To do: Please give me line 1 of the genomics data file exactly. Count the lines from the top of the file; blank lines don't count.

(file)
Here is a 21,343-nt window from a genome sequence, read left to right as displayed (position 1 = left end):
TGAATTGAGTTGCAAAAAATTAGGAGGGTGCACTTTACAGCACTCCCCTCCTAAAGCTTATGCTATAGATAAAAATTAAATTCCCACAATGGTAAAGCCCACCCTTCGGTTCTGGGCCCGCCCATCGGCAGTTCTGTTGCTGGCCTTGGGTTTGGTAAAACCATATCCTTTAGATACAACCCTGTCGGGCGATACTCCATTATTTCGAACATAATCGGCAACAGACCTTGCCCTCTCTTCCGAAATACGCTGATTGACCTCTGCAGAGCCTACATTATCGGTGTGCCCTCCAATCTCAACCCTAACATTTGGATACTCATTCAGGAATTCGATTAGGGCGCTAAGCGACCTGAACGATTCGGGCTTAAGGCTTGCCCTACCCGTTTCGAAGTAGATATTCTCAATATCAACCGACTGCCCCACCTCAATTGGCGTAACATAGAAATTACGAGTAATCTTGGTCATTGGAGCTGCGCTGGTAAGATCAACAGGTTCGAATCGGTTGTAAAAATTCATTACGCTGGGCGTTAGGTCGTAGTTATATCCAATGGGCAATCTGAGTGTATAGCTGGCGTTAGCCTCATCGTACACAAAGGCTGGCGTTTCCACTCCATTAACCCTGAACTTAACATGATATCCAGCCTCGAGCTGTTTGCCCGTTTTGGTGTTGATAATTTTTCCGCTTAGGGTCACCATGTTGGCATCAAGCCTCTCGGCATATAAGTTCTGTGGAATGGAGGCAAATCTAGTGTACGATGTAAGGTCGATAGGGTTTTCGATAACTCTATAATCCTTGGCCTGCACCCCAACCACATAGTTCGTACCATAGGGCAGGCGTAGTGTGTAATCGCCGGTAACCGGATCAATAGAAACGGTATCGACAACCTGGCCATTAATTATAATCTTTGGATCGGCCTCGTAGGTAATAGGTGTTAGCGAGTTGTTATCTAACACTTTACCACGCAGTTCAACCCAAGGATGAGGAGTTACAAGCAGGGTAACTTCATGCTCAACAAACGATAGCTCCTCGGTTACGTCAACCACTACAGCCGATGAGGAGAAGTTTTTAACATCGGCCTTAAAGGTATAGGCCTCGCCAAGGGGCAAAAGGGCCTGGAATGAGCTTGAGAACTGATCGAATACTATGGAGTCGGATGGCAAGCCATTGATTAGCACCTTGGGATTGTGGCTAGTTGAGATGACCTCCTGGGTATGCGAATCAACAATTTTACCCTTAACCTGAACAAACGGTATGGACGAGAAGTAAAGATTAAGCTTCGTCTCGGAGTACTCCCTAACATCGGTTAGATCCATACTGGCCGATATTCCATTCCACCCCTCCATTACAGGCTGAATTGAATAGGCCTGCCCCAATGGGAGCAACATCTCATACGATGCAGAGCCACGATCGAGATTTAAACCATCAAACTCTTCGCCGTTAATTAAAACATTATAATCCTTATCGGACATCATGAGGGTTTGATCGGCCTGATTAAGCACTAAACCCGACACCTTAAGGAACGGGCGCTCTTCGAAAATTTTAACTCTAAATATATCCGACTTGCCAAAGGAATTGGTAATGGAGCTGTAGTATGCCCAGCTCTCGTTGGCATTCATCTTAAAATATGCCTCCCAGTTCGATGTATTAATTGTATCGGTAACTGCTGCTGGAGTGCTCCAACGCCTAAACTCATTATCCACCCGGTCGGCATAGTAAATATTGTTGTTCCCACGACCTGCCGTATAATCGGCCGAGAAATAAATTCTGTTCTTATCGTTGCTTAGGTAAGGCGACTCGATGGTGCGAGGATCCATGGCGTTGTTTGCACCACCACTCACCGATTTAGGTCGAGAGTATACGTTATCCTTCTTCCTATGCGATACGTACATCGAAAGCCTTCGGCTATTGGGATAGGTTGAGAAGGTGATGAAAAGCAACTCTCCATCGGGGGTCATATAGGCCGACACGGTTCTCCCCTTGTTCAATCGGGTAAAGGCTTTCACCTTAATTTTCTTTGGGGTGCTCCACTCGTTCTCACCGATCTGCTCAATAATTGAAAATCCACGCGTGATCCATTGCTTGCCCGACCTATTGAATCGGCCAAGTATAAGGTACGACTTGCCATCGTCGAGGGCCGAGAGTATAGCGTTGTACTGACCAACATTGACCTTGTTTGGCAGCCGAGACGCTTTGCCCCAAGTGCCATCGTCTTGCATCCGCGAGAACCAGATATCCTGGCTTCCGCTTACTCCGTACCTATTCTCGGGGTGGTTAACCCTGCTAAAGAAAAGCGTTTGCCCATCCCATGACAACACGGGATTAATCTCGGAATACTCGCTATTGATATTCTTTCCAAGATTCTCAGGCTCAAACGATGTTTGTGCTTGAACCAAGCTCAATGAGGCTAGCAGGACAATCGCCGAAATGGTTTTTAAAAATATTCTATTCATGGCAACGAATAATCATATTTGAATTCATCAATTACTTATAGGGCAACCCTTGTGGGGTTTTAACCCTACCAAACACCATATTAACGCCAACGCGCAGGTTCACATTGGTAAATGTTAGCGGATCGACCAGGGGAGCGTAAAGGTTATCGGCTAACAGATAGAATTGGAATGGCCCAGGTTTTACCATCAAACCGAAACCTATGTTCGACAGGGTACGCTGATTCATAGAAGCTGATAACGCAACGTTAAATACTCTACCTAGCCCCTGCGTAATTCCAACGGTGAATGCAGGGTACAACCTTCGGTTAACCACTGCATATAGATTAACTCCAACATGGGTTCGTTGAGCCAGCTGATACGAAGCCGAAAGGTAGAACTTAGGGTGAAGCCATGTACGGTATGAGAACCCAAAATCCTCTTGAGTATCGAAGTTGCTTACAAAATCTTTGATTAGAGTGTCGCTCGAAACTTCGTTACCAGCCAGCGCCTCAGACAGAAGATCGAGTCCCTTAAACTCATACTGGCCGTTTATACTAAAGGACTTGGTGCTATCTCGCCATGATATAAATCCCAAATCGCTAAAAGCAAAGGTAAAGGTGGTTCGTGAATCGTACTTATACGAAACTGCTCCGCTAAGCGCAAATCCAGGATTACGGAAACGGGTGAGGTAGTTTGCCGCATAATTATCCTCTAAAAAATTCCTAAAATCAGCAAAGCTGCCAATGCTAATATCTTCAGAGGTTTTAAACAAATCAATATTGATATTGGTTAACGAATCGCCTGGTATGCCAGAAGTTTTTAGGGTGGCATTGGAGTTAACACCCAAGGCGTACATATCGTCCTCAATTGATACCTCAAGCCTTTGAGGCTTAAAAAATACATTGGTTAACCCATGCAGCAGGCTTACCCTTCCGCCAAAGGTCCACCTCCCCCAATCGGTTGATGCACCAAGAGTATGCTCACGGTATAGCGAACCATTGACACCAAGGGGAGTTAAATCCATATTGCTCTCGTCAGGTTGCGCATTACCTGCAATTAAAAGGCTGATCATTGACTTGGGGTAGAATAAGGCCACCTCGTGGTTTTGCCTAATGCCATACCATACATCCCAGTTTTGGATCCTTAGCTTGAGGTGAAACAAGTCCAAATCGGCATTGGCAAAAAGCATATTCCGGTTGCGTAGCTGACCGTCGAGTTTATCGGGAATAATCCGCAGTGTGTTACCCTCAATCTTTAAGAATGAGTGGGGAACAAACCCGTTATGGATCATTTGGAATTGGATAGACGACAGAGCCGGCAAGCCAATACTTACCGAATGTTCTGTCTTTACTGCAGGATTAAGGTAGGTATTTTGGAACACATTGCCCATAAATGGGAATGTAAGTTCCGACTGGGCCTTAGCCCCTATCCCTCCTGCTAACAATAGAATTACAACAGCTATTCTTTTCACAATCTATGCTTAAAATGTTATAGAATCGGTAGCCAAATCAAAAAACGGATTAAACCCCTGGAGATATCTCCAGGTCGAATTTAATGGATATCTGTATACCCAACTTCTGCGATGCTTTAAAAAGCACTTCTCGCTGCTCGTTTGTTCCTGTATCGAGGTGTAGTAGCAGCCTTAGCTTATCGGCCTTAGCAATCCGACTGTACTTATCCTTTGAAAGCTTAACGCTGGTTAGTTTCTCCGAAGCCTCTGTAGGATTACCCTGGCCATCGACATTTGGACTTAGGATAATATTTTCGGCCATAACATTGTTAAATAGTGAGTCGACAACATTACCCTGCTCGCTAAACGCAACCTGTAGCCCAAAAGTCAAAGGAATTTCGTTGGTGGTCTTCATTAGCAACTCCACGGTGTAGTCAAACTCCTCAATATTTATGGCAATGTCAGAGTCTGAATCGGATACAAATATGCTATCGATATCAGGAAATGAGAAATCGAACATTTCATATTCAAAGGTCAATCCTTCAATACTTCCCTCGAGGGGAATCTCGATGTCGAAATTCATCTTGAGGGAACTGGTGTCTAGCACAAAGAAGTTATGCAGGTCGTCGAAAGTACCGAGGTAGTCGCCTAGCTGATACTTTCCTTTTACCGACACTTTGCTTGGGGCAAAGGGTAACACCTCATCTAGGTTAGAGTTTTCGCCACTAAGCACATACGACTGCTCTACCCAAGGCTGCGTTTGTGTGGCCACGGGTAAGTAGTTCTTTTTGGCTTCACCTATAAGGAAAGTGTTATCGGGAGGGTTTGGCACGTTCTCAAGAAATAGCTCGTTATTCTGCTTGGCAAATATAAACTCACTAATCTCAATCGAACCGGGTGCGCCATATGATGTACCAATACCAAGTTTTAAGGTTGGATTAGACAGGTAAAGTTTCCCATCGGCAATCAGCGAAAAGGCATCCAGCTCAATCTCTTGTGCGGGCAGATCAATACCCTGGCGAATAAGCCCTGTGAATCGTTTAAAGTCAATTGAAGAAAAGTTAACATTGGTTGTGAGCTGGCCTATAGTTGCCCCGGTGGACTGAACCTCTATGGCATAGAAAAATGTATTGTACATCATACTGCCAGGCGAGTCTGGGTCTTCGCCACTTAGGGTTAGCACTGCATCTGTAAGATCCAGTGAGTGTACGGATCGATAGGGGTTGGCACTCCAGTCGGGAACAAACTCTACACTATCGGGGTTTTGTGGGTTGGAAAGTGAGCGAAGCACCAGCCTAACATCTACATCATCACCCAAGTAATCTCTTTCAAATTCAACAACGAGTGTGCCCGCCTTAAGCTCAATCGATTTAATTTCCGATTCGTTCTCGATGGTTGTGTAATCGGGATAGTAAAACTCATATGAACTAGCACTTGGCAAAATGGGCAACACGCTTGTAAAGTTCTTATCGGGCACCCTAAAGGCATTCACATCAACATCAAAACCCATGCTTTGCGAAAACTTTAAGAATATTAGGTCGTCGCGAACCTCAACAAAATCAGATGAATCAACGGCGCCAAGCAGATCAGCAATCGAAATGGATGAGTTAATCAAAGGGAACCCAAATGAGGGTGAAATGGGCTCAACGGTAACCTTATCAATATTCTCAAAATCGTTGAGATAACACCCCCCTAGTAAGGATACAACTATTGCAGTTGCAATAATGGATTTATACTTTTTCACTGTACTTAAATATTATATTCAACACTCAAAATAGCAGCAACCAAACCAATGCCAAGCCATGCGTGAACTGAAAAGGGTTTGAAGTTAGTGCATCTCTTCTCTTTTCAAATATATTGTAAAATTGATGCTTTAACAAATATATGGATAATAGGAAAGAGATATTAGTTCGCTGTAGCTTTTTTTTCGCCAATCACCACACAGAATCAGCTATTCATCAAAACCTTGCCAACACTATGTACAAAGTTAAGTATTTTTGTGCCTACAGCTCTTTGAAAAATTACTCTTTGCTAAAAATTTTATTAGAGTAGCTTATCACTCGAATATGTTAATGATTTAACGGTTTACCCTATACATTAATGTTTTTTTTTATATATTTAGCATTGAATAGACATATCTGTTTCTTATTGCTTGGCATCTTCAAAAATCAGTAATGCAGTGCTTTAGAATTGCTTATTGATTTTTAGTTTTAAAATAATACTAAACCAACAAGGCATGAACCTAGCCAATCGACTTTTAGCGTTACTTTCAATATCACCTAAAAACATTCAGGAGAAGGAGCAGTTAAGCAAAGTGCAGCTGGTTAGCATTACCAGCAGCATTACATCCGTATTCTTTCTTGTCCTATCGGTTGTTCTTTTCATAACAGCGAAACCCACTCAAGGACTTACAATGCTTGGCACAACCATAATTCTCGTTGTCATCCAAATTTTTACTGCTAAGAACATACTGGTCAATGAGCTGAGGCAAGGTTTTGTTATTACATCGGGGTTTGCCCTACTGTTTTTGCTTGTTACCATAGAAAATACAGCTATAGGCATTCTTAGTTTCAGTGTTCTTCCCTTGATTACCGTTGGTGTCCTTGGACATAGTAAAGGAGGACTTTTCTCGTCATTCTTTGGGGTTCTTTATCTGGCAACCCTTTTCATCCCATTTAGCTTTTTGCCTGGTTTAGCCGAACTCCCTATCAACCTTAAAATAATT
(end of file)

Here is a 21,343-nt window from a genome sequence, read left to right as displayed (position 1 = left end):